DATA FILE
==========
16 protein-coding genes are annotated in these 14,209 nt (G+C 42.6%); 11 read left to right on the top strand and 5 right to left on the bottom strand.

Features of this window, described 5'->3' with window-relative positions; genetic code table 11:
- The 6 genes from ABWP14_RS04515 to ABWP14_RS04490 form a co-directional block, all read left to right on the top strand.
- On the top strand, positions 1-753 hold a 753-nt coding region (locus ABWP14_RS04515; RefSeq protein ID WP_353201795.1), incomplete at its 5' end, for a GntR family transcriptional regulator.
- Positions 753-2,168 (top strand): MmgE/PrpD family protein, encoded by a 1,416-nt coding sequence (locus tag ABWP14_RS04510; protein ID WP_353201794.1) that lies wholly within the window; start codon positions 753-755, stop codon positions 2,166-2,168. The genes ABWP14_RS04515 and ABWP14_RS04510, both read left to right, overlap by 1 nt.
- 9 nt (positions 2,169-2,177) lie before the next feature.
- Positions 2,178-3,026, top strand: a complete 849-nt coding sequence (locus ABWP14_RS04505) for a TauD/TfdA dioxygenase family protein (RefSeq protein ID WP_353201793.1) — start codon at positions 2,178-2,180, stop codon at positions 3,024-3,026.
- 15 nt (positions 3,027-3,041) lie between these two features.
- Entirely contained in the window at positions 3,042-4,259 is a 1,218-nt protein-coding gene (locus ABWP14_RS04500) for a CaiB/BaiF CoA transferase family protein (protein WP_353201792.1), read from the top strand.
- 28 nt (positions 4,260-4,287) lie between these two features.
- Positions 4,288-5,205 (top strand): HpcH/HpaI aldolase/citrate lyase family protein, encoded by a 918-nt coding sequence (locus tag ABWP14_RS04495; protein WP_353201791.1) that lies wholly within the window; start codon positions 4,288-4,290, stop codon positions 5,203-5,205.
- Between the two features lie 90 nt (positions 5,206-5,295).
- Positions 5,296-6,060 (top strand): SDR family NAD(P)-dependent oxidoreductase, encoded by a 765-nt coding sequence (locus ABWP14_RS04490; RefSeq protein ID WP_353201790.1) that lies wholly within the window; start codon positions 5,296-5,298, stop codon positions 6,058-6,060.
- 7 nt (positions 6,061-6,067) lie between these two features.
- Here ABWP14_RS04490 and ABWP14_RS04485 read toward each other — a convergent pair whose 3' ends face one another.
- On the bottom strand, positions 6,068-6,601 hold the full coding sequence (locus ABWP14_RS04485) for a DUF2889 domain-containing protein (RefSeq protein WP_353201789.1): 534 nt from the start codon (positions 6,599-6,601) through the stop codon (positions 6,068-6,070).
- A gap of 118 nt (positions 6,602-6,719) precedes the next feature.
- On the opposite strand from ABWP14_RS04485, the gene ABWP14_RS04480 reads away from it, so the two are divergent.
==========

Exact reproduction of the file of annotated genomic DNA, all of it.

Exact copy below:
16 protein-coding genes are annotated in these 14,209 nt (G+C 42.6%); 11 read left to right on the top strand and 5 right to left on the bottom strand.

Features of this window, described 5'->3' with window-relative positions; genetic code table 11:
- The 6 genes from ABWP14_RS04515 to ABWP14_RS04490 form a co-directional block, all read left to right on the top strand.
- On the top strand, positions 1-753 hold a 753-nt coding region (locus ABWP14_RS04515; RefSeq protein ID WP_353201795.1), incomplete at its 5' end, for a GntR family transcriptional regulator.
- Positions 753-2,168 (top strand): MmgE/PrpD family protein, encoded by a 1,416-nt coding sequence (locus tag ABWP14_RS04510; protein ID WP_353201794.1) that lies wholly within the window; start codon positions 753-755, stop codon positions 2,166-2,168. The genes ABWP14_RS04515 and ABWP14_RS04510, both read left to right, overlap by 1 nt.
- 9 nt (positions 2,169-2,177) lie before the next feature.
- Positions 2,178-3,026, top strand: a complete 849-nt coding sequence (locus ABWP14_RS04505) for a TauD/TfdA dioxygenase family protein (RefSeq protein ID WP_353201793.1) — start codon at positions 2,178-2,180, stop codon at positions 3,024-3,026.
- 15 nt (positions 3,027-3,041) lie between these two features.
- Entirely contained in the window at positions 3,042-4,259 is a 1,218-nt protein-coding gene (locus ABWP14_RS04500) for a CaiB/BaiF CoA transferase family protein (protein WP_353201792.1), read from the top strand.
- 28 nt (positions 4,260-4,287) lie between these two features.
- Positions 4,288-5,205 (top strand): HpcH/HpaI aldolase/citrate lyase family protein, encoded by a 918-nt coding sequence (locus tag ABWP14_RS04495; protein WP_353201791.1) that lies wholly within the window; start codon positions 4,288-4,290, stop codon positions 5,203-5,205.
- Between the two features lie 90 nt (positions 5,206-5,295).
- Positions 5,296-6,060 (top strand): SDR family NAD(P)-dependent oxidoreductase, encoded by a 765-nt coding sequence (locus ABWP14_RS04490; RefSeq protein ID WP_353201790.1) that lies wholly within the window; start codon positions 5,296-5,298, stop codon positions 6,058-6,060.
- 7 nt (positions 6,061-6,067) lie between these two features.
- Here ABWP14_RS04490 and ABWP14_RS04485 read toward each other — a convergent pair whose 3' ends face one another.
- On the bottom strand, positions 6,068-6,601 hold the full coding sequence (locus ABWP14_RS04485) for a DUF2889 domain-containing protein (RefSeq protein WP_353201789.1): 534 nt from the start codon (positions 6,599-6,601) through the stop codon (positions 6,068-6,070).
- A gap of 118 nt (positions 6,602-6,719) precedes the next feature.
- On the opposite strand from ABWP14_RS04485, the gene ABWP14_RS04480 reads away from it, so the two are divergent.